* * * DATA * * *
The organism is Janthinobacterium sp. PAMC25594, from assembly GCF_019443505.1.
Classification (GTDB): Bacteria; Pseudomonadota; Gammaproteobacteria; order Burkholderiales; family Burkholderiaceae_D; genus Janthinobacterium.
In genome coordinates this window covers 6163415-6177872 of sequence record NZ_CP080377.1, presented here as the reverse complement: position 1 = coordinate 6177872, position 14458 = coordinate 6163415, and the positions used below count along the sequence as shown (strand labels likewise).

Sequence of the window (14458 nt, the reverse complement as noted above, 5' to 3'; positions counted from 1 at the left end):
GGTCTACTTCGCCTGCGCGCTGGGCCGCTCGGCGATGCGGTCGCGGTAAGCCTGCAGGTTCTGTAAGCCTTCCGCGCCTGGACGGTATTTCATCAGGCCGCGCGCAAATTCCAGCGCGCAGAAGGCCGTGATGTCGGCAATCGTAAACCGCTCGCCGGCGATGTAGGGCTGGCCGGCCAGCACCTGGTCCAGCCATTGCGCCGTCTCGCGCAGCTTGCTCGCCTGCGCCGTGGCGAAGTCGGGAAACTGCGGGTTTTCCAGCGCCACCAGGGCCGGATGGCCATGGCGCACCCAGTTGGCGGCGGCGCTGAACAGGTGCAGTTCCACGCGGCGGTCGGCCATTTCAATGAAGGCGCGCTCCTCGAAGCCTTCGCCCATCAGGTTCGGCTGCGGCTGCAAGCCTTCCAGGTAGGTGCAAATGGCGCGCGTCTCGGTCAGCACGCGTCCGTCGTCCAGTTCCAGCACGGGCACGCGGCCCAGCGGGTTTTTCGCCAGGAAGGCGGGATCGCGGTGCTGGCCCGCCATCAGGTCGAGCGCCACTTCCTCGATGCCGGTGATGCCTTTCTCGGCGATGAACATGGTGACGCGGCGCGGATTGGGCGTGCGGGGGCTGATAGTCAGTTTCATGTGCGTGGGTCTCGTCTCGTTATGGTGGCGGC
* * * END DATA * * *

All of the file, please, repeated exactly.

The organism is Janthinobacterium sp. PAMC25594, from assembly GCF_019443505.1.
Classification (GTDB): Bacteria; Pseudomonadota; Gammaproteobacteria; order Burkholderiales; family Burkholderiaceae_D; genus Janthinobacterium.
In genome coordinates this window covers 6163415-6177872 of sequence record NZ_CP080377.1, presented here as the reverse complement: position 1 = coordinate 6177872, position 14458 = coordinate 6163415, and the positions used below count along the sequence as shown (strand labels likewise).

Sequence of the window (14458 nt, the reverse complement as noted above, 5' to 3'; positions counted from 1 at the left end):
GGTCTACTTCGCCTGCGCGCTGGGCCGCTCGGCGATGCGGTCGCGGTAAGCCTGCAGGTTCTGTAAGCCTTCCGCGCCTGGACGGTATTTCATCAGGCCGCGCGCAAATTCCAGCGCGCAGAAGGCCGTGATGTCGGCAATCGTAAACCGCTCGCCGGCGATGTAGGGCTGGCCGGCCAGCACCTGGTCCAGCCATTGCGCCGTCTCGCGCAGCTTGCTCGCCTGCGCCGTGGCGAAGTCGGGAAACTGCGGGTTTTCCAGCGCCACCAGGGCCGGATGGCCATGGCGCACCCAGTTGGCGGCGGCGCTGAACAGGTGCAGTTCCACGCGGCGGTCGGCCATTTCAATGAAGGCGCGCTCCTCGAAGCCTTCGCCCATCAGGTTCGGCTGCGGCTGCAAGCCTTCCAGGTAGGTGCAAATGGCGCGCGTCTCGGTCAGCACGCGTCCGTCGTCCAGTTCCAGCACGGGCACGCGGCCCAGCGGGTTTTTCGCCAGGAAGGCGGGATCGCGGTGCTGGCCCGCCATCAGGTCGAGCGCCACTTCCTCGATGCCGGTGATGCCTTTCTCGGCGATGAACATGGTGACGCGGCGCGGATTGGGCGTGCGGGGGCTGATAGTCAGTTTCATGTGCGTGGGTCTCGTCTCGTTATGGTGGCGGC